GERING — The Panhandle is coming together to address educational needs and childcare programs for youth from birth to grade three.

Beginning in 2014, 200 Panhandle residents, which included 15 school superintendents and members from Panhandle Partnership, Educational Service Unit 13 and the Buffett Early Childhood Institute at the University of Nebraska worked together to look at the regional and community-level needs for early childhood.

“We brought the superintendents together on one side because we felt like we needed to hear what their needs were, what their issues were in the area of early childhood, what their expertise was because in many cases, many superintendents don’t have expertise in the area of birth to grade three area,” said ESU 13 administrator Jeff West. “The part that I really appreciate the Buffett Early Childhood folks helping us see is bringing in the other people — Panhandle Partnership, the private providers — and let us have a conversation and bring both groups together. Because no matter what we do, we have to be able to work together on it for all kids.”

Working together, school superintendents, private providers and Panhandle Partnership members agreed on four strategies to move forward with the early childhood programming:

— Conduct a regional early childhood resource mapping and a needs and capacity assessment. Inform all relevant parties of the results.

— Develop a Panhandle vision and strategic plan for a sustainable, school-based early childhood initiative.

— Create and implement a regional professional development plan for educators and professionals providing services and resources to the early childhood population.

— Develop a long-term early childhood initiative sustainability plan, which aligns local resources and leverages new resources through public-private partnerships and explores with other Nebraska communities the possibility for legislation for equitable opportunities to levy for additional resources as needed.

Schools, communities partner to address early childhood needs in partnership with Buffett Early Childhood Institute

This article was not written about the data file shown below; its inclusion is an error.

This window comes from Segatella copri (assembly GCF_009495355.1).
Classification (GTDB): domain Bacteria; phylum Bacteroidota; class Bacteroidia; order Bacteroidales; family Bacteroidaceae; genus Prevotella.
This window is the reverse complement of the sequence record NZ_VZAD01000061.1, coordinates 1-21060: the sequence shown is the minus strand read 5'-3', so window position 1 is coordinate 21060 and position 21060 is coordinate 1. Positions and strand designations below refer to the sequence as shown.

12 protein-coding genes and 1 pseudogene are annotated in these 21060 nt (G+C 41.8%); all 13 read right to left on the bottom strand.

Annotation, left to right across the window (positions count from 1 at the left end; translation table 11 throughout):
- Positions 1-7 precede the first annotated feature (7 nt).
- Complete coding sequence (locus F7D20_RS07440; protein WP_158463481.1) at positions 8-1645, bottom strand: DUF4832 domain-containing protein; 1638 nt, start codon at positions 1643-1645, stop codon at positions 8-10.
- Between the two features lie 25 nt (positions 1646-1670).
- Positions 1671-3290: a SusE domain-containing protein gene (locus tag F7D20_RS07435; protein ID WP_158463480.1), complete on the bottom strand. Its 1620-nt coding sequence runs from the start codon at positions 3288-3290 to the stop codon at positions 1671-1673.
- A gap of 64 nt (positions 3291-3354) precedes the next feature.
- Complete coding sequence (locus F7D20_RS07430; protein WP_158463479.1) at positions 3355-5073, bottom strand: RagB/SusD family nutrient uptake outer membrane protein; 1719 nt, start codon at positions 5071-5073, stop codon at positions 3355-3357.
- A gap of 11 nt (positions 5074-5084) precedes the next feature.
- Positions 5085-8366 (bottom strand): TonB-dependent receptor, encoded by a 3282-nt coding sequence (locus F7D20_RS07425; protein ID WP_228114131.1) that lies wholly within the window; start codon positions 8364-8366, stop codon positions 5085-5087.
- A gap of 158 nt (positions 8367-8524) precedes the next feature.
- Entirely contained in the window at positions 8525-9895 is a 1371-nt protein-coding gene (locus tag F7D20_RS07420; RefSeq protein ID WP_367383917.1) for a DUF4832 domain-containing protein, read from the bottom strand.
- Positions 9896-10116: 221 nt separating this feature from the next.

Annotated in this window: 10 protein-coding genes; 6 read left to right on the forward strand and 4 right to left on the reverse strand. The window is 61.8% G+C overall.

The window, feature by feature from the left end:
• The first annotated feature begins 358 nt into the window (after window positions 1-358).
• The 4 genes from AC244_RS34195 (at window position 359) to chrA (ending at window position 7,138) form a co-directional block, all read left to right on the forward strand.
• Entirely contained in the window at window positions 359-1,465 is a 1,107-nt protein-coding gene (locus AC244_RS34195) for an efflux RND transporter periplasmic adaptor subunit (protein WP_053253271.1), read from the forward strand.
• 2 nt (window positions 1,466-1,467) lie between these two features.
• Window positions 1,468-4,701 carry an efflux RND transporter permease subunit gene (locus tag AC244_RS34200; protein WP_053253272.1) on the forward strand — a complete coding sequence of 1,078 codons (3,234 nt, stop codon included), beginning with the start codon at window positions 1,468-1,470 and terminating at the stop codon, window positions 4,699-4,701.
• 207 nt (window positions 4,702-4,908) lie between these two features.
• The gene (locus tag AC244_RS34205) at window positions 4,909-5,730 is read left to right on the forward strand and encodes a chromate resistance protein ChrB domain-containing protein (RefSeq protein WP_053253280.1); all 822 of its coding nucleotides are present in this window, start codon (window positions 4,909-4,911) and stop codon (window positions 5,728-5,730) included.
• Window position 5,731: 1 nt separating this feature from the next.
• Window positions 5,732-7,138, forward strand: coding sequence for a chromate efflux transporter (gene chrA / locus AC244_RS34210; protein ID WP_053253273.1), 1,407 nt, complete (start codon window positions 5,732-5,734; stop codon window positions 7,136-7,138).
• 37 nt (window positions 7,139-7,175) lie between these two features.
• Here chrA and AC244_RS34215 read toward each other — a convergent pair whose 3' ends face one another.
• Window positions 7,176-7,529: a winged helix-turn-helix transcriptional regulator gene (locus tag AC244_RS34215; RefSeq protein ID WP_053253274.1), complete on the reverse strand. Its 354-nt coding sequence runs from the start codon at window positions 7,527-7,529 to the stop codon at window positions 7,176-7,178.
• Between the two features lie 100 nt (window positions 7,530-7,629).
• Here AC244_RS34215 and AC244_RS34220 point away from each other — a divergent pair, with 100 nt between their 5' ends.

Renee Wessels, associate executive director of the Buffett Early Childhood Institute at the University of Nebraska, said: “Why this was so important to us to bring together both sides of the house together because the language we use to define early childhood is birth through grade three. Children develop along a continuum and what happens in early years helps set up what happens in school.”

Around 100 community leaders and other stakeholders gathered Wednesday at the Gering Civic Center for the unveiling of a new report that looked at early childhood education.

Within the report, entitled The Nebraska Panhandle: An Assessment of Birth-Grade 3 Care and Education, the top priorities that surfaced included child care, preschool, and parent education and support. Some of the key findings from community conversations were:

— Community members take great pride in existing programs that support children and families

— Basic needs, the economy, and access to affordable, high-quality child care and preschool are areas of greatest concern

— Community members identified funding and sustainability of child care, preschool, and parent education and support as top priorities

Officials went through an extensive research process of gathering data about the services availability within each community for the report, so that the district could move forward in addressing the needs of their students within the community.

For Banner County Public Schools Superintendent Evelyn Browne, she hopes the report and partnership will yield some results soon for Banner County.